Meals in 30 Minutes or Less
by Jill Cooper
Eating on the Run
Meals on the Go!
Five Fast Food Facts
I was having dinner at my son's house the other night and my daughter-in-law had fixed some "old fashioned" baked potatoes. You know in the oven and not the microwave. Boy, they were good. It seems so many things taste better slow cooked in the oven.
We started talking about how much longer it took to cook them in the oven compared to the microwave, which made me think. Yes, it does take longer in actual cooking time, but in some ways, it is easier. When I bake potatoes in the oven, I get them ready and in the oven an hour before dinner and then just forget about them until dinner is ready. Then, all I have to do is set them on the table and dinner is served.
When I microwave them, I tend to start cleaning them and preparing them at the same time that I'm trying to make a salad and heat up the veggies. While I'm doing all of that, I have to remember to keep turning the potatoes. If I am cooking several, I have to put a few in the microwave, and when they are done, pull them out and add more, all of this at the same time that I am trying to prepare the rest of the meal.
Why is it that, even though we have faster methods of cooking our meals, they seem to have become more frenzied and hurried than years ago? Then it dawned on me. With the introduction of the microwave and the idea that meals can be prepared in 30 minutes, most people do nothing to prepare or plan their meals until 30 minutes before they are going to eat. So 30 minutes before dinner you find yourself trying to thaw something, cook it, and slap it on the table, and at the same time, talk and deal with tired, hungry, cranky kids. Let's not forget how exhausted you are at this time of day, too.
I think we underestimate the power of coming home and smelling something yummy cooking. We automatically seem to relax, feeling that "all is well with the world." I think it can really change the whole atmosphere of your home for the evening.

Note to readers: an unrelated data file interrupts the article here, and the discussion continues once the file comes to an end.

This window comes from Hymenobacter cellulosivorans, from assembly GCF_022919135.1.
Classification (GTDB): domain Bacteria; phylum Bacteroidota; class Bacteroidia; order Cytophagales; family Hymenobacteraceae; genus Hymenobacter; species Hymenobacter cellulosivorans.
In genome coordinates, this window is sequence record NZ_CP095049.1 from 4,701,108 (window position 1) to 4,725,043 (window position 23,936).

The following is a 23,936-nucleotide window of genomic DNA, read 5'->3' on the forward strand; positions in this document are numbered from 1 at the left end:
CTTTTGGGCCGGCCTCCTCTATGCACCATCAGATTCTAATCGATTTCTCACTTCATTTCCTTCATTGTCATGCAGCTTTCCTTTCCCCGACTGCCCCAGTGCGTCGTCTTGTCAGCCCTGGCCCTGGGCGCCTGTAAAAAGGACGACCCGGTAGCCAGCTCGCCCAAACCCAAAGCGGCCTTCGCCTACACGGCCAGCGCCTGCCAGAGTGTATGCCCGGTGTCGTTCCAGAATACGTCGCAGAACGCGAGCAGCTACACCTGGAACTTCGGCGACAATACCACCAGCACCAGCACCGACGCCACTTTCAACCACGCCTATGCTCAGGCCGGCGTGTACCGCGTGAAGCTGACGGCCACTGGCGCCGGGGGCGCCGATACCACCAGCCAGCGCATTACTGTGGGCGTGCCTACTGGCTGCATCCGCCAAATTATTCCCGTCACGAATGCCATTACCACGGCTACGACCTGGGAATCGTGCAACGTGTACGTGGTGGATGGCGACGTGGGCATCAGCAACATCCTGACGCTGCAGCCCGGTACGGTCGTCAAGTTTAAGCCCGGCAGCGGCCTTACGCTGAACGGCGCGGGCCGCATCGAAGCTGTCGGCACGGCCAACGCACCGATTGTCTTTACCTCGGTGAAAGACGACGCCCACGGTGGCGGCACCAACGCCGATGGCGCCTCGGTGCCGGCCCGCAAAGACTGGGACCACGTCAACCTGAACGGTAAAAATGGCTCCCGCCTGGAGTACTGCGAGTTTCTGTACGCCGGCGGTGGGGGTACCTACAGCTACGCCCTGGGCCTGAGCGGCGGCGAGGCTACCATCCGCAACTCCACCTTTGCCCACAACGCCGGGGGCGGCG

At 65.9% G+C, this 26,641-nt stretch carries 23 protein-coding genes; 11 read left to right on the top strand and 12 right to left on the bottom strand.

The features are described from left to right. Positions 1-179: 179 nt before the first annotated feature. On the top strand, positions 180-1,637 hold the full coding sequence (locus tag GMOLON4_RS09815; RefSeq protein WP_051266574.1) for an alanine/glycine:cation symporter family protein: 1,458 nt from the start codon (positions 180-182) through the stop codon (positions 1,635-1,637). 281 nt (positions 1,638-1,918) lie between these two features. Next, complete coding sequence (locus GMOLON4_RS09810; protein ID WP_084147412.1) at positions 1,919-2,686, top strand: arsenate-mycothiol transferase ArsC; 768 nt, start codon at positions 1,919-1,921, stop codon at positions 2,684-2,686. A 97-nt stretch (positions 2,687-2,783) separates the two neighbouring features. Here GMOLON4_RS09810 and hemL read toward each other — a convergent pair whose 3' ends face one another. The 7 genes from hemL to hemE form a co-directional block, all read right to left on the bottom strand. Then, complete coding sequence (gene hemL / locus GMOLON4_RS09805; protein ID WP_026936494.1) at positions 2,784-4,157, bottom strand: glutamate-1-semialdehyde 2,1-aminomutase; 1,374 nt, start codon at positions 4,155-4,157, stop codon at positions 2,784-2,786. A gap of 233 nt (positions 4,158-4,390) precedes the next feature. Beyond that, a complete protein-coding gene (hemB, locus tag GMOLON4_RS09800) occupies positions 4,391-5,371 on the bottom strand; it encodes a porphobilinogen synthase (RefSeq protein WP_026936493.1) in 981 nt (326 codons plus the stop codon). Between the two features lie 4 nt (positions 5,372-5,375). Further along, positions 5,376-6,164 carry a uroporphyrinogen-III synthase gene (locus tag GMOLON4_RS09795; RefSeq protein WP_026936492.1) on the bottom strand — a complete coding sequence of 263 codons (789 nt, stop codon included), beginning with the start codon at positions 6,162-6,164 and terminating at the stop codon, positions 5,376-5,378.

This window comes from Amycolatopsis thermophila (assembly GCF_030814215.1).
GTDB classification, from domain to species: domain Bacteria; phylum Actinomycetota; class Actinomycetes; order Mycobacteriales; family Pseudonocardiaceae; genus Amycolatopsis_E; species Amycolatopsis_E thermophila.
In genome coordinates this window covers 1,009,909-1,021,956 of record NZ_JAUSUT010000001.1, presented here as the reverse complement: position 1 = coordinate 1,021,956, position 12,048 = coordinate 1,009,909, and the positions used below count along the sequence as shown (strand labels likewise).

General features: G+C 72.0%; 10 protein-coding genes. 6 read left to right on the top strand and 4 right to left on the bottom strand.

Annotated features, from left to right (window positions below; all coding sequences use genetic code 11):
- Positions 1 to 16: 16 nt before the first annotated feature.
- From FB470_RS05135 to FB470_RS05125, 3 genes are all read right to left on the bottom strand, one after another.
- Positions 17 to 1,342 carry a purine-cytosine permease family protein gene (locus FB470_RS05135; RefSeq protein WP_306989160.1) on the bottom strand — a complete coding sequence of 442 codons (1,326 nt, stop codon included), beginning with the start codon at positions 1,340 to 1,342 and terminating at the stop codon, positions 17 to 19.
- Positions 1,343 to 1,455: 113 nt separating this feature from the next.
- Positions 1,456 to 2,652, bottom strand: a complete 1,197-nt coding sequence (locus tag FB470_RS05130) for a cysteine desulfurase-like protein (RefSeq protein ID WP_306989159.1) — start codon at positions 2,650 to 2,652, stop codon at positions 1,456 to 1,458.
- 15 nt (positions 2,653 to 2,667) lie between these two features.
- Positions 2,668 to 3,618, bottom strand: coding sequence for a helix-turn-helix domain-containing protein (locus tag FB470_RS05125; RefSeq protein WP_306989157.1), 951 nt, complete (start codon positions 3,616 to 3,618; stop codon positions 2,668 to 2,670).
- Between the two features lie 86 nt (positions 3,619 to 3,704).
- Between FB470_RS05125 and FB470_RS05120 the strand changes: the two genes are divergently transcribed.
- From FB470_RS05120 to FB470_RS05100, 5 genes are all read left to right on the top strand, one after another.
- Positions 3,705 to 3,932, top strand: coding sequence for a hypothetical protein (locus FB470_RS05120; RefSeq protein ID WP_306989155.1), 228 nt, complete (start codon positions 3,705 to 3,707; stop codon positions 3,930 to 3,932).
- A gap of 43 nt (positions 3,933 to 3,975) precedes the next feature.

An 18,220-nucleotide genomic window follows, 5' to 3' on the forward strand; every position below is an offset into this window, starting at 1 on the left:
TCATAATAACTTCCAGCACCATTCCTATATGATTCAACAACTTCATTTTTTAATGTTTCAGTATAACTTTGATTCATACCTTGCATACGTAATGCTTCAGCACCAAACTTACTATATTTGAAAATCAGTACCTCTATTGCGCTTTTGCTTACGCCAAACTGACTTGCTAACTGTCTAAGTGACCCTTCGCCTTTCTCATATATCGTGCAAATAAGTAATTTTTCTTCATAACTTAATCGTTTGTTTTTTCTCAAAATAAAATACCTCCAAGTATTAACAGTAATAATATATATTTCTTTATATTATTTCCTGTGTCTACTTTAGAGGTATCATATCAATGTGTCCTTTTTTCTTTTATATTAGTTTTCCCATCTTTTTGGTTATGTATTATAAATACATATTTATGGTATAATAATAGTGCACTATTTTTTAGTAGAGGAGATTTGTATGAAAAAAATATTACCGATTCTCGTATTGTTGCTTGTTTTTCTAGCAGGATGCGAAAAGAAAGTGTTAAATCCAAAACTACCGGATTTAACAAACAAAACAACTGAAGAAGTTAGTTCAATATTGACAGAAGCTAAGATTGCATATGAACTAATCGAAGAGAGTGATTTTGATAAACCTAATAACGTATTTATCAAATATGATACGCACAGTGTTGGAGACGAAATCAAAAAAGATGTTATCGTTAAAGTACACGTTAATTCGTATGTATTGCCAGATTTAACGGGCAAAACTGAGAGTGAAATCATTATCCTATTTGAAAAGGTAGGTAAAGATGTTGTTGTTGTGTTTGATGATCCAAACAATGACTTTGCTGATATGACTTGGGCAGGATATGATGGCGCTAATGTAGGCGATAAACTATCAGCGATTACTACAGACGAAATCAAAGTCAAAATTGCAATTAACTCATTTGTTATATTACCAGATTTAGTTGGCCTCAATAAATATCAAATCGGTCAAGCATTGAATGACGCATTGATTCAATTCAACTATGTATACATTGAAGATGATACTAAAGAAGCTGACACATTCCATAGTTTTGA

I am not living in a dream world. You can fix meals the way our grandmothers did. I hear some readers saying, "Our grandmothers weren't ever as busy as we are and so they had time to fix large meals." I can hear our grandmothers chuckling at that statement. My husband's grandmother had to help on the farm from early in the morning until evening. She took care of a large home garden, canned, cleaned house every day, did laundry without a washer or dryer and still provided meals not only for her family, but up to 20 farm hands as well. She had to do it all without a refrigerator, microwave, or a grocery store and the nearest water was a mile away from her house.
My mother-in-law would go to work as early as 7 a.m. and work until 9 p.m. 6 days a week, but she still managed to make three large meals each day. If you're thinking, "That's great if you want to spend all your spare time in the kitchen," consider that they spent less time in the kitchen than we do with less of the conveniences and still managed to have well-balanced, delicious meals each day.
What was their secret to well planned and balanced meals? They had never heard of 30 minute meals. Even if they had, they would probably have laughed and wondered who would spend so much time on a meal? They knew that the key to a quick meal wasn't how fast you could cook, but how organized you were. You can easily have a meal on the table in 15 minutes if you are organized and plan ahead.
That doesn't mean microwave and frying everything to have a quick meal either. Slow cooking something in the oven not only makes things taste better but sometimes is quicker.
Our grandmothers' secret to quick meals:
- Keep your meals simple.
- Be organized.
- Decide what you are preparing the night or the morning before.
- Thaw anything you need the night or the morning before.
- Prepare as much of the meal as you can during the slow time of your day and when you are most refreshed. (This is very important.)
- Slow cook meats in the oven or in a crock pot.
- Keep your kitchen clean so you have an uncluttered work area.
If you have meats thawed and the ingredients on hand, most things can be tossed together in about the same time as it takes to order and wait to get your food at a fast food place.
Also, remember when you have your oven going to try to cook more than one thing in it. For example, if you are going to be baking a casserole, bake a pan of brownies, muffins or baked apples at the same time.
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Jill Cooper raised two teenagers alone on $500 a month income after becoming disabled with Chronic Fatigue Syndrome. To read more of Jill's articles and for free tips and recipes, visit LivingOnADime.com/
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